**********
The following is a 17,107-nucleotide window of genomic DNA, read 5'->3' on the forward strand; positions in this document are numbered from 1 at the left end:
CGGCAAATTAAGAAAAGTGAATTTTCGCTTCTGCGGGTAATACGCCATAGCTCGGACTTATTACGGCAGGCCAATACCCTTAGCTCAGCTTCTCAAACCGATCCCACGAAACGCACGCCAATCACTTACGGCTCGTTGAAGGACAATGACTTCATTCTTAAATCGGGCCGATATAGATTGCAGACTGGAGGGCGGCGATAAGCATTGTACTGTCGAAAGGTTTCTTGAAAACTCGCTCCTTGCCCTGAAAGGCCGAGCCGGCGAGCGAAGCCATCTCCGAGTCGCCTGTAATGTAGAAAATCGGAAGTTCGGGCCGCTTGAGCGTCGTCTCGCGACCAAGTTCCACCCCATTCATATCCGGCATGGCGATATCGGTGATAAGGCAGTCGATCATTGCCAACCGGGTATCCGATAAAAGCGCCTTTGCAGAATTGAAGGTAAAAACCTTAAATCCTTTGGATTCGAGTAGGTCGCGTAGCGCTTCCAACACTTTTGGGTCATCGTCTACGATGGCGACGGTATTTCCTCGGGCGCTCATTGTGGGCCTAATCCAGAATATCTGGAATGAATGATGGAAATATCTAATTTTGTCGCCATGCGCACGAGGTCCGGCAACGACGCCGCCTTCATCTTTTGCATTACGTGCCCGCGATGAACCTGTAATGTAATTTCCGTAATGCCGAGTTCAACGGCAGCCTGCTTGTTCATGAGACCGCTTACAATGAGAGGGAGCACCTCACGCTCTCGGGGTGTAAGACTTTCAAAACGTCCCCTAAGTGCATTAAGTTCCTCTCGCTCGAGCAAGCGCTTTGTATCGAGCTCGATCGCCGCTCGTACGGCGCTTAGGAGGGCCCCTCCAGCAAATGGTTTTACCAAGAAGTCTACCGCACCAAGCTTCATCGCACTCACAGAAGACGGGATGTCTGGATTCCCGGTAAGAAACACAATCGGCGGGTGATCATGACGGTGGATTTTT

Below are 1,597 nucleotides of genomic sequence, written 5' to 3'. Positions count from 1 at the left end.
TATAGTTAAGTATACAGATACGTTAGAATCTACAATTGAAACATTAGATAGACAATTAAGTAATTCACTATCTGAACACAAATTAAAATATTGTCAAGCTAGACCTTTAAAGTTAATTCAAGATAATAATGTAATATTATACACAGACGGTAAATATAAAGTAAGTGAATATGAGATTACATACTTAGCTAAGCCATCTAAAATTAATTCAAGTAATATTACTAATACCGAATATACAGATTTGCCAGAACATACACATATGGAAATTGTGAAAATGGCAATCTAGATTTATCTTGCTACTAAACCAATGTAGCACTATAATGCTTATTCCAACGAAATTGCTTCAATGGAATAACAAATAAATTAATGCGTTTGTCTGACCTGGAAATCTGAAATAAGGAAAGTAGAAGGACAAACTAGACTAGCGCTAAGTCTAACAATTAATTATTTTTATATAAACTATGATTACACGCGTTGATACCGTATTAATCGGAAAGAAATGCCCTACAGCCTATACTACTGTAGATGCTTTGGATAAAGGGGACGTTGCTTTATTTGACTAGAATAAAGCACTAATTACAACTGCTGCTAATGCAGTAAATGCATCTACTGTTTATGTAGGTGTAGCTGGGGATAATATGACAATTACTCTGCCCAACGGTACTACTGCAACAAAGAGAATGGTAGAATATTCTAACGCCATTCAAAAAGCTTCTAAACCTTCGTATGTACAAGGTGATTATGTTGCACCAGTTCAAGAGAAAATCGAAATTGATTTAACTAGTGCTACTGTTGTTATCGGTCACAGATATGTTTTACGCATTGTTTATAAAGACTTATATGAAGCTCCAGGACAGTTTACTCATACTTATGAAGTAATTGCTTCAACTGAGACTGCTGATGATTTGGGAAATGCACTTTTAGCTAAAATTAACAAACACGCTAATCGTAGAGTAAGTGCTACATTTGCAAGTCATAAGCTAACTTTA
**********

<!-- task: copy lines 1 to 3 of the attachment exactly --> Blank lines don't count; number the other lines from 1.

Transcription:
The following is a 17,107-nucleotide window of genomic DNA, read 5'->3' on the forward strand; positions in this document are numbered from 1 at the left end:
CGGCAAATTAAGAAAAGTGAATTTTCGCTTCTGCGGGTAATACGCCATAGCTCGGACTTATTACGGCAGGCCAATACCCTTAGCTCAGCTTCTCAAACCGATCCCACGAAACGCACGCCAATCACTTACGGCTCGTTGAAGGACAATGACTTCATTCTTAAATCGGGCCGATATAGATTGCAGACTGGAGGGCGGCGATAAGCATTGTACTGTCGAAAGGTTTCTTGAAAACTCGCTCCTTGCCCTGAAAGGCCGAGCCGGCGAGCGAAGCCATCTCCGAGTCGCCTGTAATGTAGAAAATCGGAAGTTCGGGCCGCTTGAGCGTCGTCTCGCGACCAAGTTCCACCCCATTCATATCCGGCATGGCGATATCGGTGATAAGGCAGTCGATCATTGCCAACCGGGTATCCGATAAAAGCGCCTTTGCAGAATTGAAGGTAAAAACCTTAAATCCTTTGGATTCGAGTAGGTCGCGTAGCGCTTCCAACACTTTTGGGTCATCGTCTACGATGGCGACGGTATTTCCTCGGGCGCTCATTGTGGGCCTAATCCAGAATATCTGGAATGAATGATGGAAATATCTAATTTTGTCGCCATGCGCACGAGGTCCGGCAACGACGCCGCCTTCATCTTTTGCATTACGTGCCCGCGATGAACCTGTAATGTAATTTCCGTAATGCCGAGTTCAACGGCAGCCTGCTTGTTCATGAGACCGCTTACAATGAGAGGGAGCACCTCACGCTCTCGGGGTGTAAGACTTTCAAAACGTCCCCTAAGTGCATTAAGTTCCTCTCGCTCGAGCAAGCGCTTTGTATCGAGCTCGATCGCCGCTCGTACGGCGCTTAGGAGGGCCCCTCCAGCAAATGGTTTTACCAAGAAGTCTACCGCACCAAGCTTCATCGCACTCACAGAAGACGGGATGTCTGGATTCCCGGTAAGAAACACAATCGGCGGGTGATCATGACGGTGGATTTTT

Below are 1,597 nucleotides of genomic sequence, written 5' to 3'. Positions count from 1 at the left end.